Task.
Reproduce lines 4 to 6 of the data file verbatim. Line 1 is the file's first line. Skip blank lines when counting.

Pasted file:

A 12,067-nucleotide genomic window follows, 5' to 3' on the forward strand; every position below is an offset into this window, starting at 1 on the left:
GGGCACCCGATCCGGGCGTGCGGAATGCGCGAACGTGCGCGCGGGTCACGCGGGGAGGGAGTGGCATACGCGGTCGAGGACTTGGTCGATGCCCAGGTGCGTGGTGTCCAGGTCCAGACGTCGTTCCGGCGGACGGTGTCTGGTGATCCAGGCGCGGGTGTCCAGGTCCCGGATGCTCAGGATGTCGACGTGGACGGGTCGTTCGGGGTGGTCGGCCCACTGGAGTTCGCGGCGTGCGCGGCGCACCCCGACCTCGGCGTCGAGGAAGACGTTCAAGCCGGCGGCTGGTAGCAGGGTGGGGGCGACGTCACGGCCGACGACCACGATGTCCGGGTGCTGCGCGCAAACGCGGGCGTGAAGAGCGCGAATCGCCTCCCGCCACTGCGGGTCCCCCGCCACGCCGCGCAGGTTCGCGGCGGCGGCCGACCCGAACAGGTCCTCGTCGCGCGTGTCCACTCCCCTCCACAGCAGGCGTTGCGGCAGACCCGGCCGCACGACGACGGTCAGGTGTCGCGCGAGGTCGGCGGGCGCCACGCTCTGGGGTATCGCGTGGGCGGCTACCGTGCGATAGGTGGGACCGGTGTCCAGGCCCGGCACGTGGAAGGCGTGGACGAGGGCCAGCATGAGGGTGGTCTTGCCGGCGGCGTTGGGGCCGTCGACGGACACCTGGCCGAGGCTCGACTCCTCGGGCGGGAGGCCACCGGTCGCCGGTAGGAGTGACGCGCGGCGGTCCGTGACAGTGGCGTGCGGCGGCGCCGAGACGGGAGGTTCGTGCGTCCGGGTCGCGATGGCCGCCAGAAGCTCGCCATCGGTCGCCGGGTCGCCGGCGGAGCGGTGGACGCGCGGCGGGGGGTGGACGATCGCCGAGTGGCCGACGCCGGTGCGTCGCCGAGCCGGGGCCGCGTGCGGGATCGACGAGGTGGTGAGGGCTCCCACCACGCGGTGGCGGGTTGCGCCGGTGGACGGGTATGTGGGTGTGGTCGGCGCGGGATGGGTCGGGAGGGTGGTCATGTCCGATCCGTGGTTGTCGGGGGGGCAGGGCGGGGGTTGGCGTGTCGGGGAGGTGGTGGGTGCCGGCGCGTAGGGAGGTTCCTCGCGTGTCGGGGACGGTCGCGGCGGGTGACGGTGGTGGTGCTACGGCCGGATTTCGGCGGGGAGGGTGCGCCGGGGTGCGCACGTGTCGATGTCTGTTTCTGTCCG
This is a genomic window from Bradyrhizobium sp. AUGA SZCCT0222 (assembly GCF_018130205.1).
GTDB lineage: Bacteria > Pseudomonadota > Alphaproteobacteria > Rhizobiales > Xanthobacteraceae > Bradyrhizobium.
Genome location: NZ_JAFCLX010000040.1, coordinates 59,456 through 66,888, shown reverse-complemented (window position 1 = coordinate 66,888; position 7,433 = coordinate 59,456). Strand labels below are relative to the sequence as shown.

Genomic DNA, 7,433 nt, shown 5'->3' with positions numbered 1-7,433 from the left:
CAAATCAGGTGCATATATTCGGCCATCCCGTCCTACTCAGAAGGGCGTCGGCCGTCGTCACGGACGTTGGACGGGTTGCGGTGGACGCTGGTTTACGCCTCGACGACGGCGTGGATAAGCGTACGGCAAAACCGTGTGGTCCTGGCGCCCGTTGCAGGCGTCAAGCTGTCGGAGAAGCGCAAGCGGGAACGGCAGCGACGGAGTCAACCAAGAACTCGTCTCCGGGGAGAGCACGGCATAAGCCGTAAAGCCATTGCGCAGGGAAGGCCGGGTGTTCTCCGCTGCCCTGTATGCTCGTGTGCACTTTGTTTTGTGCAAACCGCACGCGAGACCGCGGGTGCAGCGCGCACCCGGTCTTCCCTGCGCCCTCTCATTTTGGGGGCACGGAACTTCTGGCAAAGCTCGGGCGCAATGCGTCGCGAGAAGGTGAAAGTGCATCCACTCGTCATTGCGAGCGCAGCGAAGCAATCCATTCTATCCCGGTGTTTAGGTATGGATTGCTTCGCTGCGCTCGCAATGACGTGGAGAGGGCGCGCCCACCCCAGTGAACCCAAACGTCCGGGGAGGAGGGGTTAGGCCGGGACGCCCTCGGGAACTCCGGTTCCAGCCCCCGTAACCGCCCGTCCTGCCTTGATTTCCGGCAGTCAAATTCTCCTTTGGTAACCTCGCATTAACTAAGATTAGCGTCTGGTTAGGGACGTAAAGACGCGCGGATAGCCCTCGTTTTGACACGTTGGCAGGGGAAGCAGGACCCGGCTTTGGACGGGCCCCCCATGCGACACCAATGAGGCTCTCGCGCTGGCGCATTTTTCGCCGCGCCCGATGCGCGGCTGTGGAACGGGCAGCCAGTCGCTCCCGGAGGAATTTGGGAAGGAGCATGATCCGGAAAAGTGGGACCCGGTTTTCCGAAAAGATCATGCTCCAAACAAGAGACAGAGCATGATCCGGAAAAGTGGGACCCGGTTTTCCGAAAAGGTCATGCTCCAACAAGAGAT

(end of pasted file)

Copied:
GTDB lineage: Bacteria > Pseudomonadota > Alphaproteobacteria > Rhizobiales > Xanthobacteraceae > Bradyrhizobium.
Genome location: NZ_JAFCLX010000040.1, coordinates 59,456 through 66,888, shown reverse-complemented (window position 1 = coordinate 66,888; position 7,433 = coordinate 59,456). Strand labels below are relative to the sequence as shown.

Genomic DNA, 7,433 nt, shown 5'->3' with positions numbered 1-7,433 from the left: